When the Affordable Care Act (ACA) is fully implemented, it will change America’s healthcare sector. But for the nation’s aging farmers and ranchers daunting problems are still dogging the system.

In early July, the White House announced the delay of the ACA’s employer mandate by one year. The action, said Bob Stallman, American Farm Bureau Federation president, is a good thing as it, “will allow the administration to streamline the process for complying and provide farm employers with the information they need to follow the law.

“Many farmers have been confused from the ‘get go’ about their obligations under the ACA because they employ a workforce that is both seasonal and transitory. The proposed rules regarding what farm employers need to do to comply are complex, raising many questions about responsibility under the law.

“Farmers need access to high-quality, affordable health care for themselves and their workers. Unfortunately, questions about how the ACA will help them attain this have been many, while at the same time definitive answers have been hard to come by. We … look forward to simpler direction so that farm employers will know what they have to do to comply with this law.”

Brian Smith at the Missouri Rural Crisis Center says the delay is unlikely to affect many farms since most have fewer than the mandate-triggering 50 employees. “In some industries, (the delay) may be a good thing. In terms of farmers and agricultural industry, it really won’t have an effect. Most farms have far less than 50 employees and the businesses that support them – farm equipment places, the seed and feed stores – also have less than 50 employees.”

In rural Missouri, the delay of the employer mandate won’t really help or hurt, either. Regardless of when the implementation happens, Smith says the problems with rural health care won’t be solved overnight.

“One thing I’ve been working on quite a bit is Medicaid expansion. That has a great impact on rural communities. What we’re seeing in rural Missouri is that farmers and those who work in the agricultural industry, in general, have much less access to work-based insurance. They usually end up having to go to the private market and that normally results in the highest premium/high deductible type plans.”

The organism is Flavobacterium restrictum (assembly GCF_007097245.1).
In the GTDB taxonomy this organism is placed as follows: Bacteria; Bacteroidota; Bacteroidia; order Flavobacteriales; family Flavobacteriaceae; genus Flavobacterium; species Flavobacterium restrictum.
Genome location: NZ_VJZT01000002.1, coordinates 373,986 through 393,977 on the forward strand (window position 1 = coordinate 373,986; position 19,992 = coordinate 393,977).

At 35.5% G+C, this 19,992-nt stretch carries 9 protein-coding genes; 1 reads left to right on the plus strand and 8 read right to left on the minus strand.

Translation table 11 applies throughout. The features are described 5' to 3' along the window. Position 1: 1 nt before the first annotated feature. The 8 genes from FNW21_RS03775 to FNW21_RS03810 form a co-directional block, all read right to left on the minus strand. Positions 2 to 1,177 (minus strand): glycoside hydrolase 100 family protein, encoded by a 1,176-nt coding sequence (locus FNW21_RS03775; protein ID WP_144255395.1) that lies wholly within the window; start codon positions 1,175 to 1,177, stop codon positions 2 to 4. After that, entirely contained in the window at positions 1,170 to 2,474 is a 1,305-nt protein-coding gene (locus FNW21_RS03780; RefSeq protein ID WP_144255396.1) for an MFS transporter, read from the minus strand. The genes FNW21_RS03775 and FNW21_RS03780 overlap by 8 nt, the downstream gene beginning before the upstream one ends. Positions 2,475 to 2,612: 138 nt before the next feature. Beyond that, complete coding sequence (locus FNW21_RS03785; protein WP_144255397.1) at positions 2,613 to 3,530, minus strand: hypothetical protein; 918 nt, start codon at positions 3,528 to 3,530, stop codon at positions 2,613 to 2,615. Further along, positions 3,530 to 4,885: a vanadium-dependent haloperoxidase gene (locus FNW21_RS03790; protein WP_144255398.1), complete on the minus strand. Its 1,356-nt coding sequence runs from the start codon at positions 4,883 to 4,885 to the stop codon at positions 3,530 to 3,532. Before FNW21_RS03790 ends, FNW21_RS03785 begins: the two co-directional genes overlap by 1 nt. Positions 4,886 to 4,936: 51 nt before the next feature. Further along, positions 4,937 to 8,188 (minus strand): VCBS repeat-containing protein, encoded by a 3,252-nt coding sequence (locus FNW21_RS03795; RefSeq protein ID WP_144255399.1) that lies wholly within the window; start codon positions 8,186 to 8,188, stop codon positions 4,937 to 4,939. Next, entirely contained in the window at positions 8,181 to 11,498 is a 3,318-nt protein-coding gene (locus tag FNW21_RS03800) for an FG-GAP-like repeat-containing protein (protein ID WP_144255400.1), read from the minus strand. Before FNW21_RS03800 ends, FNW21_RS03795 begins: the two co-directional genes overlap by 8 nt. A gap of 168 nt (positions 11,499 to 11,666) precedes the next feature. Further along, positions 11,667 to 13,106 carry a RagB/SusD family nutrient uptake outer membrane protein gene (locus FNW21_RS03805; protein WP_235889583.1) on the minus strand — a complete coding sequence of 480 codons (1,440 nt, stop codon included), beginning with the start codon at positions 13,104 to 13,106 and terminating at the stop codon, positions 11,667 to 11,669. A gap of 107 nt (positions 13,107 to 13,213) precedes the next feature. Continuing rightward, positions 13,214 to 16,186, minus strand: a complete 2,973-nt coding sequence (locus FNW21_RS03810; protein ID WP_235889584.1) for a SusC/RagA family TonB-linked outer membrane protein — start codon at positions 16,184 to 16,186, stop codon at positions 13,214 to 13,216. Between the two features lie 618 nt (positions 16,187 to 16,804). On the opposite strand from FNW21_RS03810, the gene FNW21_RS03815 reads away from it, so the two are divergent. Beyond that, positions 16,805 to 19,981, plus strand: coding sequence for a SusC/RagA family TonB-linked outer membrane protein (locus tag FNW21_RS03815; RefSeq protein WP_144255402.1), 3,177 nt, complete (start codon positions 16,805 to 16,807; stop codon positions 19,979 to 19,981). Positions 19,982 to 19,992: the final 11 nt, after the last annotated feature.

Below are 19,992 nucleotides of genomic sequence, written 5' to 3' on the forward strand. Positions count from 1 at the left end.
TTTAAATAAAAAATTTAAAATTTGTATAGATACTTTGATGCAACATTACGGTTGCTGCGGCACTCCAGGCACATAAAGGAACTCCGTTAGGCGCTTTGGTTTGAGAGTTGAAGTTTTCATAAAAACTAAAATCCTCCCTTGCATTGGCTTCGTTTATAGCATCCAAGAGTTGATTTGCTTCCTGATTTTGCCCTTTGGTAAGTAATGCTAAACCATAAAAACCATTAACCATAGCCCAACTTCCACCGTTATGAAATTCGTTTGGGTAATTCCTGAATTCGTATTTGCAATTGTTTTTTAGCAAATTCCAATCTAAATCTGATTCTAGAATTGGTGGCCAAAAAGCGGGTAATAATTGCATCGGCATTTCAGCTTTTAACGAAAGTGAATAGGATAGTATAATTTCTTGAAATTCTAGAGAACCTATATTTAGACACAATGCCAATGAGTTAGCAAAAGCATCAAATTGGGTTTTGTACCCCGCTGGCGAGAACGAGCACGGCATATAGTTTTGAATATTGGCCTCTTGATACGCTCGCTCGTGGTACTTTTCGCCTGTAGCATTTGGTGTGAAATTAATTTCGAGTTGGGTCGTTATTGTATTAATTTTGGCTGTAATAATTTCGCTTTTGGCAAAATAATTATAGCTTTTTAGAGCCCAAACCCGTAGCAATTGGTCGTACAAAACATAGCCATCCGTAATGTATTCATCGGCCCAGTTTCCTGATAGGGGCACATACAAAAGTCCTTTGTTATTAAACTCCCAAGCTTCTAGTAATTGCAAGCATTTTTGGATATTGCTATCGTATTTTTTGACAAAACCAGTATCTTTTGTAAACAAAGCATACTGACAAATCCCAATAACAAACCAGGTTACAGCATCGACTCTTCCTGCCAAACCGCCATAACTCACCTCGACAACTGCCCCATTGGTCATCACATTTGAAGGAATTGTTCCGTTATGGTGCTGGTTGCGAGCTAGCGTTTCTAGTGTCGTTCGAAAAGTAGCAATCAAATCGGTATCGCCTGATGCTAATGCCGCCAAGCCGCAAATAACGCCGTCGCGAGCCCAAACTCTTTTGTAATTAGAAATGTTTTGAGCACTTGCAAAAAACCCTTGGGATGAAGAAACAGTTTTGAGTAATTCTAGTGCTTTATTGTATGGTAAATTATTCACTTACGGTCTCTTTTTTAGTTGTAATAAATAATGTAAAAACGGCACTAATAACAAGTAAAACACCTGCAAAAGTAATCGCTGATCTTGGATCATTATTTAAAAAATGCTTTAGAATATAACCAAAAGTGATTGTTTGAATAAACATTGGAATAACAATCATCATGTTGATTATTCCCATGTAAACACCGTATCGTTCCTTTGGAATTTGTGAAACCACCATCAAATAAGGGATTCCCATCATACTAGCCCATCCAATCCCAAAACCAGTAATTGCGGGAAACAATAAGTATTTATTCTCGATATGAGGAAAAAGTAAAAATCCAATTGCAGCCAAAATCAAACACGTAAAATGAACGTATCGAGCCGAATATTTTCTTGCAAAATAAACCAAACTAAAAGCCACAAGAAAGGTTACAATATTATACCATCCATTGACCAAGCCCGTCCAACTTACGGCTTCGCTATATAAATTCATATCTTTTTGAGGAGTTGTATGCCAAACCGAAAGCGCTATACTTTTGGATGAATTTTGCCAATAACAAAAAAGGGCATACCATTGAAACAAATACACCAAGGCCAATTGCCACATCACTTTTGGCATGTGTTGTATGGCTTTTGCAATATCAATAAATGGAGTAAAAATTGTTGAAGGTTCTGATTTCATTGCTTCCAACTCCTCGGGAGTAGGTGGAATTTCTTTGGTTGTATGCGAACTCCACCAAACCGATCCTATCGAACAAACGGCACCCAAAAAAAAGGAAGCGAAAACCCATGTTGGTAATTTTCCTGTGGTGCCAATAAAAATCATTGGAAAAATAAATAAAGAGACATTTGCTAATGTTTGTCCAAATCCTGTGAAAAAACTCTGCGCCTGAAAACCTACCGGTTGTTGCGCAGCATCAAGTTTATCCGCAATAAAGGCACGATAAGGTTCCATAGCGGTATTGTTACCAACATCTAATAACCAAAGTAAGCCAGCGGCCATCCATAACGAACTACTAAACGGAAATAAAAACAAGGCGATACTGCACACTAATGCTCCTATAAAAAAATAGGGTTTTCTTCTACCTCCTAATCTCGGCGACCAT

In many farmers’ minds, even though they’re paying high premiums with high deductibles, the insurance they have isn’t the most effective. That means, says Smith, “They end up acting as if they don’t have insurance in terms of avoiding doctor visits, putting procedures off and things like that.

“That ends up being a problem economically when … they end up in the emergency room. That is the most expensive way to get care. At that point, you’re likely in worse condition than you would be if you’d been going to the doctor regularly.”

And those who don’t have insurance end up going to the emergency room for everything. Many times, those without insurance are unable to pay the bill and the hospital eats those costs.

That leads to another problem in rural communities: coming DiSH cuts (Disproportionate Share Hospital cuts), which came into being when the ACA passed in 2010. The DiSH cuts are expected to reduce hospital funding $17.1 billion between 2014 and 2020.

“One of the provisions in the ACA involves states expanding Medicaid. Under that expansion, hospitals were going to provide funds to the hospitals swallowing the bills from uninsured patients.

“However, the Supreme Court later ruled that the Medicare expansion is optional. Well, for the states that opted out of that, or opted to wait, the rural hospitals are in a tough spot because those cuts are still coming. Urban hospitals will be able to absorb that quite bit better. Rural hospitals are already having a problem.”

Hospitals are already laying off workers and cutting back on services in anticipation of the cuts, which are set to begin in 2014.

“One example is Liberty Hospital (in Liberty, Missouri) that laid off 129 employees, many of them nurses,” says Smith. “Heartland Health in St. Joseph, Missouri, is planning to end ambulance service in July of 2014. In Columbia, BJC is reducing hours for 35 of their employees and leaving 90 positions unfilled that they were once planning to hire for. Also, BJC in St. Louis is laying off 160 employees.

“So, already the hospitals are beginning to take action. They have no choice because of budgetary realities.”